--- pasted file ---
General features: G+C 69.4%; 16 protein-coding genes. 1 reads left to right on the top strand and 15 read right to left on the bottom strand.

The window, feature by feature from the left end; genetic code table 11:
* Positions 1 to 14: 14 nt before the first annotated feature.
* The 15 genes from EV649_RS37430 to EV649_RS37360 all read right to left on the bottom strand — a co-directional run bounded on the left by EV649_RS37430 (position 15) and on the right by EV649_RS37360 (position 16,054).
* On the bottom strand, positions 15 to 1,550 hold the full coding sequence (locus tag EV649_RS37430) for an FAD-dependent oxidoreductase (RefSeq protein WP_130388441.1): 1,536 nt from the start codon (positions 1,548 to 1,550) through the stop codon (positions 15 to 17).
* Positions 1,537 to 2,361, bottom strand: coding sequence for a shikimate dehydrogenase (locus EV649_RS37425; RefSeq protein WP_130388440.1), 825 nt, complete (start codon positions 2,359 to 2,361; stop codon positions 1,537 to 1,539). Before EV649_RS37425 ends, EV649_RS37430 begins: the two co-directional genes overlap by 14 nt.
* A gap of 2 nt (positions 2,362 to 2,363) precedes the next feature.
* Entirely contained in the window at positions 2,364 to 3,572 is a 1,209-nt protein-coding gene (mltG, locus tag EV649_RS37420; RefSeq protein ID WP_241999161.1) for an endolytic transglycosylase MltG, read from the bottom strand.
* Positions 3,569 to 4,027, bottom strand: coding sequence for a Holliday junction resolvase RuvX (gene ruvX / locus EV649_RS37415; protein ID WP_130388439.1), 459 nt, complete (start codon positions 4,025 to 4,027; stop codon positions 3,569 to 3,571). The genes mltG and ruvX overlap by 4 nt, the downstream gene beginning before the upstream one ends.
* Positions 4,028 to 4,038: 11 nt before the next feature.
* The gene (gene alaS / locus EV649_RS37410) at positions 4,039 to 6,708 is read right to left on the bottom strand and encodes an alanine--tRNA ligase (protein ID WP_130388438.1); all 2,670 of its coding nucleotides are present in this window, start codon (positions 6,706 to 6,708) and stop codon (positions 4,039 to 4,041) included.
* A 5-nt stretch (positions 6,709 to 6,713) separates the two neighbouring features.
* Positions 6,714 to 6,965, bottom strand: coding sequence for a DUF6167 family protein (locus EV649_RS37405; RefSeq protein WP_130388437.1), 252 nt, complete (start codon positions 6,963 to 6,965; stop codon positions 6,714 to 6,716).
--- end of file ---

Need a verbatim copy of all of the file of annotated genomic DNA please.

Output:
General features: G+C 69.4%; 16 protein-coding genes. 1 reads left to right on the top strand and 15 read right to left on the bottom strand.

The window, feature by feature from the left end; genetic code table 11:
* Positions 1 to 14: 14 nt before the first annotated feature.
* The 15 genes from EV649_RS37430 to EV649_RS37360 all read right to left on the bottom strand — a co-directional run bounded on the left by EV649_RS37430 (position 15) and on the right by EV649_RS37360 (position 16,054).
* On the bottom strand, positions 15 to 1,550 hold the full coding sequence (locus tag EV649_RS37430) for an FAD-dependent oxidoreductase (RefSeq protein WP_130388441.1): 1,536 nt from the start codon (positions 1,548 to 1,550) through the stop codon (positions 15 to 17).
* Positions 1,537 to 2,361, bottom strand: coding sequence for a shikimate dehydrogenase (locus EV649_RS37425; RefSeq protein WP_130388440.1), 825 nt, complete (start codon positions 2,359 to 2,361; stop codon positions 1,537 to 1,539). Before EV649_RS37425 ends, EV649_RS37430 begins: the two co-directional genes overlap by 14 nt.
* A gap of 2 nt (positions 2,362 to 2,363) precedes the next feature.
* Entirely contained in the window at positions 2,364 to 3,572 is a 1,209-nt protein-coding gene (mltG, locus tag EV649_RS37420; RefSeq protein ID WP_241999161.1) for an endolytic transglycosylase MltG, read from the bottom strand.
* Positions 3,569 to 4,027, bottom strand: coding sequence for a Holliday junction resolvase RuvX (gene ruvX / locus EV649_RS37415; protein ID WP_130388439.1), 459 nt, complete (start codon positions 4,025 to 4,027; stop codon positions 3,569 to 3,571). The genes mltG and ruvX overlap by 4 nt, the downstream gene beginning before the upstream one ends.
* Positions 4,028 to 4,038: 11 nt before the next feature.
* The gene (gene alaS / locus EV649_RS37410) at positions 4,039 to 6,708 is read right to left on the bottom strand and encodes an alanine--tRNA ligase (protein ID WP_130388438.1); all 2,670 of its coding nucleotides are present in this window, start codon (positions 6,706 to 6,708) and stop codon (positions 4,039 to 4,041) included.
* A 5-nt stretch (positions 6,709 to 6,713) separates the two neighbouring features.
* Positions 6,714 to 6,965, bottom strand: coding sequence for a DUF6167 family protein (locus EV649_RS37405; RefSeq protein WP_130388437.1), 252 nt, complete (start codon positions 6,963 to 6,965; stop codon positions 6,714 to 6,716).